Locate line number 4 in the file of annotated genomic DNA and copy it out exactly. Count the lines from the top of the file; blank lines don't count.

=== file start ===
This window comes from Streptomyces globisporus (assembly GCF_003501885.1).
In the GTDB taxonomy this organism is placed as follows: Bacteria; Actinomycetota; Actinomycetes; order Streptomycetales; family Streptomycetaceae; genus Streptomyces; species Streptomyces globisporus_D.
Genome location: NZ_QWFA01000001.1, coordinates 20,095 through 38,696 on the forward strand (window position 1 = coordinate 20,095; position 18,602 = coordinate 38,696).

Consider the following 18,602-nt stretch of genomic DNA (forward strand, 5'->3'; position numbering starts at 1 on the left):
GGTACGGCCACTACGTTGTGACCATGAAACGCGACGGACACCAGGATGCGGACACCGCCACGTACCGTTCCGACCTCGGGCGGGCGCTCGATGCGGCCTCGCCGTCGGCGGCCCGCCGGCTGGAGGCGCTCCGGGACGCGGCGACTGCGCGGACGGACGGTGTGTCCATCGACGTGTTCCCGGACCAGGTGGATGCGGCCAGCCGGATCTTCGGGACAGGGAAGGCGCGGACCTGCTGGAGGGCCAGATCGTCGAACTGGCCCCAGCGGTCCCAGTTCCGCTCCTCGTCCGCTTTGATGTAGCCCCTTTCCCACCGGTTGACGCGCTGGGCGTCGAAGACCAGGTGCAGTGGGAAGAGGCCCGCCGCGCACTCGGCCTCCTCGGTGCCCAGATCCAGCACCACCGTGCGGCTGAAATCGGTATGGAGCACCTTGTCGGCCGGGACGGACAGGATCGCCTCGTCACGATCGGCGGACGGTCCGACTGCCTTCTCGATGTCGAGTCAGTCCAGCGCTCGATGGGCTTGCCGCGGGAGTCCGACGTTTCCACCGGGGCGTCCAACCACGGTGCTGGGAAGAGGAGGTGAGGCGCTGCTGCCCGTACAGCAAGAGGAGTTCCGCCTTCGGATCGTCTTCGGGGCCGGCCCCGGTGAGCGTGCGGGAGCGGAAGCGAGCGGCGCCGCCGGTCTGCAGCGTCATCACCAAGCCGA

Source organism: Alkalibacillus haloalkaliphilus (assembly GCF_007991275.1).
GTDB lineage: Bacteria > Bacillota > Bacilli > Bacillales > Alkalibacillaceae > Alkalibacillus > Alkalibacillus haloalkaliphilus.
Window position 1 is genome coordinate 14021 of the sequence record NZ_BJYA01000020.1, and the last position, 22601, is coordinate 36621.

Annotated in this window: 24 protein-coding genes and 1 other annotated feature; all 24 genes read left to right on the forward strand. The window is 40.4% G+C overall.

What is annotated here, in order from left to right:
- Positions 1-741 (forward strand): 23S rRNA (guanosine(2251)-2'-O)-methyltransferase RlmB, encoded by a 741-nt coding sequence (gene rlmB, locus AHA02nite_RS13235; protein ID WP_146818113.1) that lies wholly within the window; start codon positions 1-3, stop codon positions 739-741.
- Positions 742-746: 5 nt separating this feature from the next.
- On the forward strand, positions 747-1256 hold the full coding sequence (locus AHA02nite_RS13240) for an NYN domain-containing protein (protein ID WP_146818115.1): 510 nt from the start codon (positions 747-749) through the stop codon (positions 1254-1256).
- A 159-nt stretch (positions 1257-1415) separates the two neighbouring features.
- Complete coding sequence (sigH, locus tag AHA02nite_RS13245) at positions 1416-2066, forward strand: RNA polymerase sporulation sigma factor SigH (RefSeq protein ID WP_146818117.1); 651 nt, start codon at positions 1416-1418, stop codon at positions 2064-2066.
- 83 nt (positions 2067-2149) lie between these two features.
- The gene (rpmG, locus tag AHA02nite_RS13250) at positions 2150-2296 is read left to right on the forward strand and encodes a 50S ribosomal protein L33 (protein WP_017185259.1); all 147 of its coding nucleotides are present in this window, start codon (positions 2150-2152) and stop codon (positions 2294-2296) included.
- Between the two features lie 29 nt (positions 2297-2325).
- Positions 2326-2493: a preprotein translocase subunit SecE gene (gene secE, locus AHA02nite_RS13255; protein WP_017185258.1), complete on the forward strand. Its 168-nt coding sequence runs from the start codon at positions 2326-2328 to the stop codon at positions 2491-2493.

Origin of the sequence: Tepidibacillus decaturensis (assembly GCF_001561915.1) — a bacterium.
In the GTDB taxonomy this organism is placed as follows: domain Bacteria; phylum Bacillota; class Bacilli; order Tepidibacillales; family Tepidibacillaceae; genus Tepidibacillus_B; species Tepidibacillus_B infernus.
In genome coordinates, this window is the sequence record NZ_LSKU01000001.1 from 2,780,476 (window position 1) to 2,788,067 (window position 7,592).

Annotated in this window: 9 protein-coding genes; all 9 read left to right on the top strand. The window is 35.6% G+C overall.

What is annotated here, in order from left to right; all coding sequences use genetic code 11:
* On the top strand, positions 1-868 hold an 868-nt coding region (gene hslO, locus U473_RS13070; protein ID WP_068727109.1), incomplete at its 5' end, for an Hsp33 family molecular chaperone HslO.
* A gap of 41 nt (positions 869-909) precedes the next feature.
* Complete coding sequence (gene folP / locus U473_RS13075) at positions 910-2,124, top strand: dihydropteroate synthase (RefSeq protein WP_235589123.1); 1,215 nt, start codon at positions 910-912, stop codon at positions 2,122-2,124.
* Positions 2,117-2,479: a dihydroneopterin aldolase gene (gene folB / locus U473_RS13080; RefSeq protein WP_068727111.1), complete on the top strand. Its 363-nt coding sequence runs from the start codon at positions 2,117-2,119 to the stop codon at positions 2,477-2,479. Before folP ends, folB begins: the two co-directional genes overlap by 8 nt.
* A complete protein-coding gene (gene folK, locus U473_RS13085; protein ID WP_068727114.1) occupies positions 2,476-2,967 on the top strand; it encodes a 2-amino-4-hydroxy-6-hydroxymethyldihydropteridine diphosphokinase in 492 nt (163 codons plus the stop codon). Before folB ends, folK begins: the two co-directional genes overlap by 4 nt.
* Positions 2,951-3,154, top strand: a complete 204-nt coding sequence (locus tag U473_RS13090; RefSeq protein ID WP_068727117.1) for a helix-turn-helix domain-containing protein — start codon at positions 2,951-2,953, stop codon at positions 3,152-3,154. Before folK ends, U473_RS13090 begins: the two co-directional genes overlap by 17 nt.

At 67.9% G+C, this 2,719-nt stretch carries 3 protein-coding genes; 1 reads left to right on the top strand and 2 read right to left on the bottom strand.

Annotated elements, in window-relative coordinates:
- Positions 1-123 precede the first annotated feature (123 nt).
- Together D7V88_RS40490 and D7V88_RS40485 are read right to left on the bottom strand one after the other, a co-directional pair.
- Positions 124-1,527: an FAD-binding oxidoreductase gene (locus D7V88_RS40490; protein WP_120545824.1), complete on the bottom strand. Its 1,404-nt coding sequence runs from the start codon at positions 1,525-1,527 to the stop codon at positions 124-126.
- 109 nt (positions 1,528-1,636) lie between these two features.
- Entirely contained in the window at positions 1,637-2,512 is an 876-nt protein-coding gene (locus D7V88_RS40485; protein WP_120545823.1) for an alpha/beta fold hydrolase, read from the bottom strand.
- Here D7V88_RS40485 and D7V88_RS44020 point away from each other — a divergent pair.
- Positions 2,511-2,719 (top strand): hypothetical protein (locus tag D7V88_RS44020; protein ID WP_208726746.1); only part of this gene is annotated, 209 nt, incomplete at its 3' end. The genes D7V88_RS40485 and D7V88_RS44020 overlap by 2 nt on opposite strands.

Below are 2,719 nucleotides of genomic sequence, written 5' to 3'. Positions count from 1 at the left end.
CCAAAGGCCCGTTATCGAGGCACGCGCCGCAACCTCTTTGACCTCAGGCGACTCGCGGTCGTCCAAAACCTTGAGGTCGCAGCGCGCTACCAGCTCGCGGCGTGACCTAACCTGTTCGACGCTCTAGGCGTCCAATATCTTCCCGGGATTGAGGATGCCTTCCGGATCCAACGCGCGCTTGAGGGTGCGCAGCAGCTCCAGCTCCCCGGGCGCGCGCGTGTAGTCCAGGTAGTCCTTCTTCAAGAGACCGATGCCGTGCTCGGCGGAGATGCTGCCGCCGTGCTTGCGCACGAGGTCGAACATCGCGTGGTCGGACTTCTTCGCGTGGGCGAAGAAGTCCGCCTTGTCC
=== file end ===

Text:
Consider the following 18,602-nt stretch of genomic DNA (forward strand, 5'->3'; position numbering starts at 1 on the left):